Six talent management challenges facing the Middle East

Written by
Fariha Salahuddin

22 Aug 2018

22 Aug 2018 • by Fariha Salahuddin

1. Flatter structures

Hierarchy is important in the Middle East, with job titles such as president and senior vice president hugely significant to individuals both within and outside an organisation. However, the future workforce cares less about titles and authority, and more about collaboration on projects. 

In the past 25 years, a quarter of companies have moved towards flatter structures. Within GSK’s consumer healthcare business, we have removed management layers in line with external benchmarking in the industry. This trend will require leaders to adopt a different style of influencing and communication, and employees to rethink their career development.

2. Technological and digital convergence

A recent report by the University of Oxford predicts that we will lose half our workforce to artificial intelligence by 2030. This will impact heavily on low-skilled jobs, with an example being Sheikh Mohammed’s initiative to make a quarter of all transportation trips in Dubai driverless by 2030.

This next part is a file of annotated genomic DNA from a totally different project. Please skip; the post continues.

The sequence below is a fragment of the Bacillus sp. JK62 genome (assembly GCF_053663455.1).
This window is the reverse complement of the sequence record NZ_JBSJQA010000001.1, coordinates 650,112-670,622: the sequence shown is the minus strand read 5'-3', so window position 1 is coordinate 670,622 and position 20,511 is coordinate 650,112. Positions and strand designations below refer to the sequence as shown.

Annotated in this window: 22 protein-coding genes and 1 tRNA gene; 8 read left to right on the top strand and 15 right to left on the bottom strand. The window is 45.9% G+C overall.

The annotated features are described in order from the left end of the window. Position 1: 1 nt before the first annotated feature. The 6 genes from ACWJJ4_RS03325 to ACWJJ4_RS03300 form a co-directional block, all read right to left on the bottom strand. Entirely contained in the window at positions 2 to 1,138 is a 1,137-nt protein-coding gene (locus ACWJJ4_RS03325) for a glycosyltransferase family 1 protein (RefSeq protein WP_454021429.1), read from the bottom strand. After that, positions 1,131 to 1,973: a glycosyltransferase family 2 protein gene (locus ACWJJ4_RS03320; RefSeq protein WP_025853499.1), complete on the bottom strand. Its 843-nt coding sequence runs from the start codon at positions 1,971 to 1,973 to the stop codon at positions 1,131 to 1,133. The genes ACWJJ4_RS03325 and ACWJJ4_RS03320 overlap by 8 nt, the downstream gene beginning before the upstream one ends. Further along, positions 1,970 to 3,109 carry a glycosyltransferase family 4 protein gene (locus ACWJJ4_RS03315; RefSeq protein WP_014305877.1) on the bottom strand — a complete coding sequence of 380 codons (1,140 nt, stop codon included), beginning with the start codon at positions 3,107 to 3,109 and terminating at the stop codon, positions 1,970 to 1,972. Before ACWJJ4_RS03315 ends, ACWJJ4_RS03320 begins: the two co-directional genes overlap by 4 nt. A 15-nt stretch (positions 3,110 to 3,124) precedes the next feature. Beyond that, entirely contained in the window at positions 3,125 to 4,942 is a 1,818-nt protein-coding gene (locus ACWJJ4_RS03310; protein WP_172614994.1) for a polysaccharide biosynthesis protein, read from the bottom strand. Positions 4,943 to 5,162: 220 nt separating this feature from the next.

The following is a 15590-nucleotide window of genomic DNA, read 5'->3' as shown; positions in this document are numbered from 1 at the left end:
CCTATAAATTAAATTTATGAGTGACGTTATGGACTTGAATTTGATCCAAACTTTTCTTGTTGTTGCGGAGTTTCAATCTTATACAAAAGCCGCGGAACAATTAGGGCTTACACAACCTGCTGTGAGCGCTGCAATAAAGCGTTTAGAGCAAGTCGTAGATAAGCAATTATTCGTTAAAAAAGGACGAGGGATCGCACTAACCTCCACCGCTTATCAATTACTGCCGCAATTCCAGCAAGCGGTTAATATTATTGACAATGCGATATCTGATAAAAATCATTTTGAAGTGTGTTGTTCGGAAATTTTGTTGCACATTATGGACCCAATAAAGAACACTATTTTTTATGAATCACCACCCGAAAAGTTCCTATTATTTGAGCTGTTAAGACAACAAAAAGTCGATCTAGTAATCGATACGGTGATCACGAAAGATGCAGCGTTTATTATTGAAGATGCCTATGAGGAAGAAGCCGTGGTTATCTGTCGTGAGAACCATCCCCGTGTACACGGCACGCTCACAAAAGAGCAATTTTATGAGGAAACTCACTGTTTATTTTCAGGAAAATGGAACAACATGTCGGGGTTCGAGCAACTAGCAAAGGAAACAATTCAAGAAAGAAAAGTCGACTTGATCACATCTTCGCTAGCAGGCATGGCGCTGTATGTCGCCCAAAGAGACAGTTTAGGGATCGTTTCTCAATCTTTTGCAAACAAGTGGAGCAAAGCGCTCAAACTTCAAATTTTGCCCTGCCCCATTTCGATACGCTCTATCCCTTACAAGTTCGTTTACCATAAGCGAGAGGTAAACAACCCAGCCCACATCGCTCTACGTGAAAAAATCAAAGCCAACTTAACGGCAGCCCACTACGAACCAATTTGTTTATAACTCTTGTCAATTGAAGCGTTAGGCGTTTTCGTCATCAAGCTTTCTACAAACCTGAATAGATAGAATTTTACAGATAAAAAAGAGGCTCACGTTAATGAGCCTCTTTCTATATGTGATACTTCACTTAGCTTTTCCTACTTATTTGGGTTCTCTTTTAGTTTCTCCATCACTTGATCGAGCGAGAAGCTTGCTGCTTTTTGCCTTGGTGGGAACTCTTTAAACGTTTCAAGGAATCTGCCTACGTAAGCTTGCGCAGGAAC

At GSK, we took the bold decision to stop payments to healthcare professionals in 2014, leveraging digital platforms to transfer knowledge to our customers and doctors instead. As the first in our industry to do so, we had to work hard on defining the capabilities we needed from our team. The key is to develop people continuously, equipping them with new skills.

3. Transparency

Technological advances mean more access to information for all, but especially for employees, so leaders will have to be more open and authentic when communicating. Instead, of today’s ‘parent-child’ relationship, the future workforce will want ‘adult-adult’ communication.

4. Global workforce

Cities are becoming bigger, global hubs and competition is intensifying for these highly localised markets. Businesses must fine-tune their radars for these markets, while providing a stable environment for growth. The Middle East is well-placed to nurture this global workforce.

5. Diversity and inclusion

Our best decisions are made when we embrace diverse views. The next generation of leaders will be required to engage diverse and highly individualised teams. Create the right conditions for people to perform with autonomy.

6. Work/life balance

Employees now experience a wide range of career and life options, so make sure you are tuned into each employee’s individual requirements and offer work perks such as complimentary food and game areas that blur the line between work and social life. 

There will be a rise in portfolio working and freelancers, so you’ll need to examine your talent attraction strategies and structures. Create a sense of community through an authentic culture.